The Indiana Department of Education contains a Service Learning Division known as Action Without Borders, which uses service delivery as a means of education. In addition to regular classroom work, this program helps students from kindergarten to twelfth grade meet the needs of the community, while improving their academic skills and learning habits. Indiana colleges and universities attract the fourth highest number of out-of-state students in the country and the largest out-of-state student population in the Midwest. In addition, Indiana ranks third in the country when it comes to keeping high school seniors in the state, with Indiana colleges and universities attracting 88 percent of attendees.
The state's top higher education institutions include Indiana University, the Rose-Hulman Institute of Technology, Purdue University, the University of Notre Dame, Indiana-Purdue in Indianapolis, the Wesleyan University of Indiana, Butler University, Ball State University, Valparaiso University, the Wabash College and DePauw The university among the many public and private institutions located in the state. The state of Indiana is located at coordinates 40.0° N, 86.0° W. Indiana shares its northern border with Michigan, eastern border with Ohio, southern and southeastern border with Kentucky and western border with Illinois. The total length of the limit is 1,696 miles.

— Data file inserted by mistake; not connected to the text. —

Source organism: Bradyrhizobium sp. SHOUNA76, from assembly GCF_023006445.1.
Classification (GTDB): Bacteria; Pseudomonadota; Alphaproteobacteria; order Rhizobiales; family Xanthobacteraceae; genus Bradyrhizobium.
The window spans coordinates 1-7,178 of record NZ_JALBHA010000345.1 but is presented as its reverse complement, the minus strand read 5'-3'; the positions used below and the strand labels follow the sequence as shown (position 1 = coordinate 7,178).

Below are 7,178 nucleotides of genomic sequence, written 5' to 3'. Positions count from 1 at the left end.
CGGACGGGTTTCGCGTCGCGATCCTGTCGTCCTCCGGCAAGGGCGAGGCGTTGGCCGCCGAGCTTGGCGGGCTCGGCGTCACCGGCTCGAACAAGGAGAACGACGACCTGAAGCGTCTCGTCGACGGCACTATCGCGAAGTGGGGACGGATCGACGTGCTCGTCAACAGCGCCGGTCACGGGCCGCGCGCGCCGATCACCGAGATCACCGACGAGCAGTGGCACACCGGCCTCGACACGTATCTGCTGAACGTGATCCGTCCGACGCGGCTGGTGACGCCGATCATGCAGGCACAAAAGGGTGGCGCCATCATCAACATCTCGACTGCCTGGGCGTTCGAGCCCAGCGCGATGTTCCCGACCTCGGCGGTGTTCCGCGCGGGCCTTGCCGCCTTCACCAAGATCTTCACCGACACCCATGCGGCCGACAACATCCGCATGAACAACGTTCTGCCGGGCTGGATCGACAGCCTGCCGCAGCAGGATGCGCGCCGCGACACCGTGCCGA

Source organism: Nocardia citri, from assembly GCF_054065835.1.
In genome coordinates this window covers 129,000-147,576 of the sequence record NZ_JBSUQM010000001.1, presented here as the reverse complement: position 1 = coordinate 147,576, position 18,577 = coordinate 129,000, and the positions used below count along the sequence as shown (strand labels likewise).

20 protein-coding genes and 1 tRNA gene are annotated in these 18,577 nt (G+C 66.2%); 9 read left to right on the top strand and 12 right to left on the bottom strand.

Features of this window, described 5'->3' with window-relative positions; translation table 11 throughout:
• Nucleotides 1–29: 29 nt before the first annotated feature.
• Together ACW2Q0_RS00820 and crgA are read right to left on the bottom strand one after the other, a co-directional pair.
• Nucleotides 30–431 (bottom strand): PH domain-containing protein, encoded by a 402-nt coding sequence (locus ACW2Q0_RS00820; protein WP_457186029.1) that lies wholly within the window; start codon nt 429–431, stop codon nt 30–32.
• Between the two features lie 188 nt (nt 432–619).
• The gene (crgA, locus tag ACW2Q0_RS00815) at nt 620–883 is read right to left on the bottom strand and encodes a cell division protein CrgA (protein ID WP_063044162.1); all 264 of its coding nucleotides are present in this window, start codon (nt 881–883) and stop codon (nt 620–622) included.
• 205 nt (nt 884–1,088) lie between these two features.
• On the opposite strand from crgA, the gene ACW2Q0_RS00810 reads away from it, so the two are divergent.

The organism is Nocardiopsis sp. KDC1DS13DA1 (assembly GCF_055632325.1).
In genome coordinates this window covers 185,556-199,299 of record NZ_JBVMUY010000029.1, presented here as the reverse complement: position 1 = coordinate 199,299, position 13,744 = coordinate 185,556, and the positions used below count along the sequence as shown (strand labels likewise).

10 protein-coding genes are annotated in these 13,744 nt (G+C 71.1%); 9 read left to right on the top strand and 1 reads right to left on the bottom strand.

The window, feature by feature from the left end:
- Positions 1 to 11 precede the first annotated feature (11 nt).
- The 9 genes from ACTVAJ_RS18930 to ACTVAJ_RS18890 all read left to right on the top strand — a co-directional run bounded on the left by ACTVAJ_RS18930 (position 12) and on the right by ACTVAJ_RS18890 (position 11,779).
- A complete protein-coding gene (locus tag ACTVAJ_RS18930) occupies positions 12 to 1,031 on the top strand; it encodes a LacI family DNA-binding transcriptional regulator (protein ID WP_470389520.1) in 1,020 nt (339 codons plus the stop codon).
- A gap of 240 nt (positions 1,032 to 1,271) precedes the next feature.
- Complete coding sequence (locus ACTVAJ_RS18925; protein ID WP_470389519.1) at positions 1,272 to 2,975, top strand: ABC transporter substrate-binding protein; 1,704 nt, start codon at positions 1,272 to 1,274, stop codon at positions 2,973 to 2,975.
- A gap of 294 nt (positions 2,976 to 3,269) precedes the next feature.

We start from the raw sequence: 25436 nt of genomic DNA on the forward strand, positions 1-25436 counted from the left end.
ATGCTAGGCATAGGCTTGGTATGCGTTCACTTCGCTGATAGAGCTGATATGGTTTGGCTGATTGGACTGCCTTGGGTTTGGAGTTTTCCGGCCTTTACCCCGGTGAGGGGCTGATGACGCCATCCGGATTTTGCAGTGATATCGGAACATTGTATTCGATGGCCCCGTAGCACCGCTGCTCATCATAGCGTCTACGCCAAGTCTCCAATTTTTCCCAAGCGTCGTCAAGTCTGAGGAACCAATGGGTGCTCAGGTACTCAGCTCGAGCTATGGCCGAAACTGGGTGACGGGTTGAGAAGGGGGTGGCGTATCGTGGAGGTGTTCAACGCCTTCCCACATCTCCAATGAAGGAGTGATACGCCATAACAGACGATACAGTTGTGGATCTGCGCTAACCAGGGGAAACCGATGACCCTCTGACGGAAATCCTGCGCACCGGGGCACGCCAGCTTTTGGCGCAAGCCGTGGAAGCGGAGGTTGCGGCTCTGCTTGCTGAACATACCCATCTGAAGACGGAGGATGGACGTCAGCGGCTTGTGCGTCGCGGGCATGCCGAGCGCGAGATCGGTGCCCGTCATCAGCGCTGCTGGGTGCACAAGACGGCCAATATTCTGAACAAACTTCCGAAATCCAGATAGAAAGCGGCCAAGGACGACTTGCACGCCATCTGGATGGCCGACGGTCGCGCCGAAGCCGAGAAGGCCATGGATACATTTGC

Indiana extends more than 160 miles in an east-west direction and 280 miles in a north-south direction. Indiana got its name because the state was largely owned by native tribes, even after it was granted statehood. Beginning with the Battle of the Fallen Woods in 1794 and the Treaty of Greenville in 1795, Native American land titles to Indiana lands were extinguished by usurpation, purchase, or war and treaty. Indiana is currently implementing an extensive rail plan that was prepared in 2002 by the Parsons Corporation.
After statehood, the new government worked to transform Indiana from a border into a developed, well-populated and prosperous state, initiating significant demographic and economic changes. Other Indiana manufacturers include pharmaceuticals and medical devices, automobiles, electrical equipment, transportation equipment, chemicals, rubber products, oil and coal, and factory machinery. Several indigenous peoples inhabited what would become Indiana for thousands of years, some of which the U. George Rogers Clark led U.S.
forces against the British in the area during the War of Independence and, before becoming a state, Indiana was the scene of frequent Native American uprisings until the victories of Gen. . .